Of course not! This is supposed to be a tax on RICH people, not us!!
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Old 12-19-2007, 10:48 AM   #168
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80 percent of poor households have air conditioning. By contrast, in 1970, only 36 percent of the entire U.S. population enjoyed air conditioning.
Rustic, I agree with the sentiment of your post, but factoids like the one I quoted are very misleading and cheap, in my opinion. One could just as easily say:

"99% of poor households have a telephone. By contrast, in 1870, less than 1% of the entire planet had a telephone."

The truth is that technological advances get dramatically cheaper as time goes on. Things that start out as luxuries become necessities. That doesn't mean we're getting lazier or softer, it just means that mankind is doing exactly what it's supposed to: improving quality of life. You could make the same arguments about televisions, microwaves, or all kinds of other technologies that were very expensive initially, but are practically free now. It's disingenuous to use such tactics in a debate like this and reveals biases. It makes it look like you're trying to cheat to exaggerate your point, when the facts alone are enough to make a perfectly valid argument.
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Old 12-19-2007, 10:57 AM   #169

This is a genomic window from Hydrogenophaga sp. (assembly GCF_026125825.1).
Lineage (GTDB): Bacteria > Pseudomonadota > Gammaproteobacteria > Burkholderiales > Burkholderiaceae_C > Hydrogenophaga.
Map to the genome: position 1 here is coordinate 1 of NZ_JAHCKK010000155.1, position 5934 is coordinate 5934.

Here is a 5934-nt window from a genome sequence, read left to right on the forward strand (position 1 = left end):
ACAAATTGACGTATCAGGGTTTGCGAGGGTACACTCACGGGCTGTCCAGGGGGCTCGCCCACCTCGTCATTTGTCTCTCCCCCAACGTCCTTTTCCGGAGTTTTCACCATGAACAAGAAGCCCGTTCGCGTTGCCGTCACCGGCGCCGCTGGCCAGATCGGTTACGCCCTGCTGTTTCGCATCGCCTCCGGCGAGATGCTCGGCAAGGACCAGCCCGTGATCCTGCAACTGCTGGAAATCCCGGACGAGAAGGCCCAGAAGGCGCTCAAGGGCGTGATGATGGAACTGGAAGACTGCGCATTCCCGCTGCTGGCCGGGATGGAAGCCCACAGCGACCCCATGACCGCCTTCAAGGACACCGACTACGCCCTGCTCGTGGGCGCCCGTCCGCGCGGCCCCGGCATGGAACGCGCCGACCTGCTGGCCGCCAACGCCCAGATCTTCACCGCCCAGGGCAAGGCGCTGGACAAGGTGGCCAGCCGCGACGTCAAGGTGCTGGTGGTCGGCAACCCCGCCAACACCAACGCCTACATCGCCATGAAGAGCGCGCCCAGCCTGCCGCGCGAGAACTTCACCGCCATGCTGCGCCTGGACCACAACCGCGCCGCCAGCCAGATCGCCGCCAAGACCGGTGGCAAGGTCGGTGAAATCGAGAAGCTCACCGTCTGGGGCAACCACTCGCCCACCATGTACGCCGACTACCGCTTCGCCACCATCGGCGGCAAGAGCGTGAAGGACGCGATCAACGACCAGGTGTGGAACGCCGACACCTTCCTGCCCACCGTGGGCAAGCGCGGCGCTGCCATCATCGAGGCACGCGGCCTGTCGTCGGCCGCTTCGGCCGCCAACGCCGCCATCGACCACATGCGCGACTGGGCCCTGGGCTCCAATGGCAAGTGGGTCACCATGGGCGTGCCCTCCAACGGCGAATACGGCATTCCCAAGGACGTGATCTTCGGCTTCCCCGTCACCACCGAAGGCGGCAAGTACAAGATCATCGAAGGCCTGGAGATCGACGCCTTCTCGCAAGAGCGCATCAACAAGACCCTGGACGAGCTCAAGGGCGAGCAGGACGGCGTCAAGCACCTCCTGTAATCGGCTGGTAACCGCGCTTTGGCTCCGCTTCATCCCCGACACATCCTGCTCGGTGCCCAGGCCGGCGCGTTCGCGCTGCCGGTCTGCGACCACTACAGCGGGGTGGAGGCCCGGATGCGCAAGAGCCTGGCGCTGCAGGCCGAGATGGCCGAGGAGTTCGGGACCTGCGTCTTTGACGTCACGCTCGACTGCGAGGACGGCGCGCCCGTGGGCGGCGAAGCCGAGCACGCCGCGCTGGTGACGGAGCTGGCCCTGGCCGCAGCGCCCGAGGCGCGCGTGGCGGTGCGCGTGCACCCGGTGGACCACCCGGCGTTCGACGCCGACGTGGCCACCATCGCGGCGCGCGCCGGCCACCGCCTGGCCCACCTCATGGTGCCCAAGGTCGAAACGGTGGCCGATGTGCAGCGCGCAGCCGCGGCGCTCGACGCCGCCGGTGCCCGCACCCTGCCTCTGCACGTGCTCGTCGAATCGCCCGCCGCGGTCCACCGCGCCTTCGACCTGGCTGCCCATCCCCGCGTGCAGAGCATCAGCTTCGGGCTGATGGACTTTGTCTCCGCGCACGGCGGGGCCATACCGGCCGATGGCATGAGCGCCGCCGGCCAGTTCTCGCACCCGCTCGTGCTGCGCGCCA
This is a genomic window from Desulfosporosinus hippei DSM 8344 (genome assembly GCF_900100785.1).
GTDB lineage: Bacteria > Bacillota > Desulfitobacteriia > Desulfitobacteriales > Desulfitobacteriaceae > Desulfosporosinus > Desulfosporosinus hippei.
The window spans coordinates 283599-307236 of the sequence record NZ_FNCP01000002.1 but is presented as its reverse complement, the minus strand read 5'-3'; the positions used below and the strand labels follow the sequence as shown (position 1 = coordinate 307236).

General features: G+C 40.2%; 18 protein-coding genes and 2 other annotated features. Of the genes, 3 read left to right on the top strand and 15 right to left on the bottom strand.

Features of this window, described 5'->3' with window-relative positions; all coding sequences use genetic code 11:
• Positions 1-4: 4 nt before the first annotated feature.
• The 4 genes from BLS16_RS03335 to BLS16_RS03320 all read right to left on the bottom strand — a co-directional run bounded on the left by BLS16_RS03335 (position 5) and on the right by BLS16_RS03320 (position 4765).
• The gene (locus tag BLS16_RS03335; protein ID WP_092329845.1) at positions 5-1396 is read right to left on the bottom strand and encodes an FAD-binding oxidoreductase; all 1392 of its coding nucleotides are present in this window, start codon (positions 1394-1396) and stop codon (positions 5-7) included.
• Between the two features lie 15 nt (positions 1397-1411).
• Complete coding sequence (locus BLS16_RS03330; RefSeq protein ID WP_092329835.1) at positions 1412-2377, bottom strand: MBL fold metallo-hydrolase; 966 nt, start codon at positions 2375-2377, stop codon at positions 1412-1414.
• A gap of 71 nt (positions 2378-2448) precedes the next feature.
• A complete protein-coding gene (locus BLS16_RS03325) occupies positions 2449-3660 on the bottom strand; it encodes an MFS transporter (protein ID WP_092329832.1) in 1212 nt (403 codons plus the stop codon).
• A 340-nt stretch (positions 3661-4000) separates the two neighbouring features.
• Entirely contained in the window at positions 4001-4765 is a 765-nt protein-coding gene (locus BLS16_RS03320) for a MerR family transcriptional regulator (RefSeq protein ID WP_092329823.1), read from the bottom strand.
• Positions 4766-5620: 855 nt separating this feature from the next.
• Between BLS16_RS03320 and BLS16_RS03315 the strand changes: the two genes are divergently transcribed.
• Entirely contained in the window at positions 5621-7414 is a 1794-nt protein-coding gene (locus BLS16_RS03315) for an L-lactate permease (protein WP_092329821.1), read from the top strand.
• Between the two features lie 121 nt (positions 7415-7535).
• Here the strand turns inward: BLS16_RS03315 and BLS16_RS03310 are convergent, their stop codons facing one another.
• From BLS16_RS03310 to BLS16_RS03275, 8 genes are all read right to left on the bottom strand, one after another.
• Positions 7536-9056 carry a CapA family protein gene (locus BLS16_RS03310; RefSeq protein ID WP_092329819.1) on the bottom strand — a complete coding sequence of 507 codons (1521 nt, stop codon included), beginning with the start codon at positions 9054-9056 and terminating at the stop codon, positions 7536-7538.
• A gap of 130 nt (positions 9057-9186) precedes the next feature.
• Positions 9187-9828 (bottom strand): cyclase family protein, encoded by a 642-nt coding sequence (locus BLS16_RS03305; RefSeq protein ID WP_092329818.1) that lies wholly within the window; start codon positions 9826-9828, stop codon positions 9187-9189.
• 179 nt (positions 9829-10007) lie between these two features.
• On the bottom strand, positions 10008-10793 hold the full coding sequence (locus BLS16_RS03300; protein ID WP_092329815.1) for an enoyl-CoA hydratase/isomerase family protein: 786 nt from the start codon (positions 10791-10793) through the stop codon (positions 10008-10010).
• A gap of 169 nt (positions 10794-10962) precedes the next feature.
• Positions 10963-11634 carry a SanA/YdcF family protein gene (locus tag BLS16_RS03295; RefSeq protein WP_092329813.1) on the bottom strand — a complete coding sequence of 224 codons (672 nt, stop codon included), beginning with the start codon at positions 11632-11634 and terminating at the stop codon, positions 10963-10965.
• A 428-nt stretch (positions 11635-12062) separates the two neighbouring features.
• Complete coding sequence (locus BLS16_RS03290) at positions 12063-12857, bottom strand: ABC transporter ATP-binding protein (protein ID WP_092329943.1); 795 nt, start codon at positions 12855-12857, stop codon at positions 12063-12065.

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Kombat,
Just so I understand: Why, in 2007, is a microwave oven a necessity for a poor person when it was not a necessity for anyone in 1970? We're not talking about lifesaving technology here, we're talking about convenience and keeping up with societal perceptions. And I'm ALL for convenience, but I don't call it necessity.

If taxpayers are to pay for anything for the poor, then they should pay for necessities. The bar is already well above that. Also, when on the dole, you are a dependent on others, and those "others" should have an increased say in how you live your life as a condition of this support (like kids living at home. We're talking about chronological adults who have not become self-sufficient.). Some of these conditions might be mandatory drug testing, limits on the types of food and accomodation provided, keeping free of the criminal justice system, doing public work that needs to be done, etc.
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Old 12-19-2007, 11:16 AM   #170
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Kombat,
Just so I understand: Why, in 2007, is a microwave oven a necessity for a poor person when it was not a necessity for anyone in 1970?
Well strictly speaking, very little of anything we have are "necessities." Do I really *need* a car, or a bus pass for that matter? I could just wake up 4 hours early and walk to work. Do I really *need* more than one shirt? I could just wash it every night (by hand, of course) and let it dry while I sleep.

Microwave ovens were not widely owned by anyone in 1970. Sales volume in 1970 was only 40,000. However, sales grew to over a million by 1975. My objection was that it appears Rustic (or the original source of the statistics) cherry-picked a period during which hardly anybody had microwaves, because they were brand-new. It'd be like looking at fax machine numbers between 1960 and 1990 and claiming it had something to do with indulging ourselves. The truth is they didn't exist back then.